The latest series of reports from Syria are somewhat foggy. At first came the report of a pre-dawn aerial assault Sunday near the Damascus international airport, attributed to Israel. The Syrian regime, which over the past two years has admitted relatively openly to Israeli strikes (even when Israel itself tried to remain ambiguous), this time claimed an electrical short as the cause of the explosions.
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The explosions, in what was described as a weapon storehouse, were heard clearly throughout Damascus, but unlike previous strikes, no Syrian anti-aircraft fire was documented, either at planes or at missiles.
But if the report of an aerial assault in the Damascus area sounded a bit dubious, on Monday it was joined by another report, this time of an attack on a convey of Iranian forces and Shi’ite militias, bombed near the American base near the enclave of Al-Tanf in southern Syria. Eight people were reportedly killed In that incident, including Iranian fighters and militiamen. In the past such aerial bombings on convoys in this area were attributed both to Israel and to the United States. This is the road by which convoys bring fighters and weapons from Iran and Iraq and from there to Syria and Lebanon.
The east-west land corridor that Iran has been trying to strengthen over the past two years is now drawing more international attention. Just last weekend Reuters reported on an Iranian move to transfer medium-range missiles to Iraq, apparently as an interim area between Iran itself and its weapons stores in Syria, which are frequently bombarded by Israel.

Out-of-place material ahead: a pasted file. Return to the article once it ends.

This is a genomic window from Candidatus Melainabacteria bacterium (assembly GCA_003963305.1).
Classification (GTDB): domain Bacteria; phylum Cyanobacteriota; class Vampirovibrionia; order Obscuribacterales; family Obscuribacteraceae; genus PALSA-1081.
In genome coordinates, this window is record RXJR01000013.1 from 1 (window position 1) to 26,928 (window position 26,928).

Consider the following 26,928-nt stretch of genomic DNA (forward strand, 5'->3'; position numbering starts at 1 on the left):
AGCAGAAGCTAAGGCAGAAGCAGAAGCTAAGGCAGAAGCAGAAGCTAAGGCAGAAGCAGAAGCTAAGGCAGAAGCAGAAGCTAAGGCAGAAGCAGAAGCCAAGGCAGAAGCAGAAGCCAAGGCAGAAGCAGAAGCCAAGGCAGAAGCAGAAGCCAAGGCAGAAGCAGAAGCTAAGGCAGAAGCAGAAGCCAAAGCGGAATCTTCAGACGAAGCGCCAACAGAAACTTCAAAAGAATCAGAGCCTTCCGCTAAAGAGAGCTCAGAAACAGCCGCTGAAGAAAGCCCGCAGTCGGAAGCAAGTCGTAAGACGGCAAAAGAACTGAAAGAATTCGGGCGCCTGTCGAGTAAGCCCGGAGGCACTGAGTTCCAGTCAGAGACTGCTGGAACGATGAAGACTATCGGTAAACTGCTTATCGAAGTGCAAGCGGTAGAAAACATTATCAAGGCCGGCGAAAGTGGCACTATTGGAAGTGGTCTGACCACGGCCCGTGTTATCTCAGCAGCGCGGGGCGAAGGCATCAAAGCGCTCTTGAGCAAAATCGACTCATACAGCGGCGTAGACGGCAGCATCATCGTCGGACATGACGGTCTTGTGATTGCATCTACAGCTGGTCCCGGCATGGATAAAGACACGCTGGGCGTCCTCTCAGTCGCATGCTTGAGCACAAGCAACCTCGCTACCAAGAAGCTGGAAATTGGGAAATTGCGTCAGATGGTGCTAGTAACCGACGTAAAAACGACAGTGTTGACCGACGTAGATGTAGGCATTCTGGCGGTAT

>> Convoy of Iranian forces was bombed near U.S. base in Syria, report says
Senior Israeli officials, including Prime Minister Benjamin Netanyahu and Defense Minister Avigdor Lieberman, have over the past few days gone back to expressing themselves publicly about the Iranian presence in Syria. Against the backdrop of visits by American envoys to Israel and of senior Iranians in Syria, it was once again reported that Israel is not entirely happy with the arrangement with Russia to keep Iranian forces in Syria away from Israel’s border. Moscow has kept its pledge to move the Iranians a distance of 85 kilometers (and according to another version, 100 kilometers) from the border with Israel in the Golan, but this pledge does not include Damascus.
The bottom line of the recent developments is that the brief interlude in the fighting on the Syrian border is apparently over. The period between February and July, during which Iranian action in Syria increased and following the re-taking of the Syrian Golan by the Assad regime, saw a great many incidents, some of which involved “leaking” of fire or aircraft from Syria into Israeli territory. But in recent weeks, after Assad completed his takeover of southern Syria, relatively quiet has prevailed.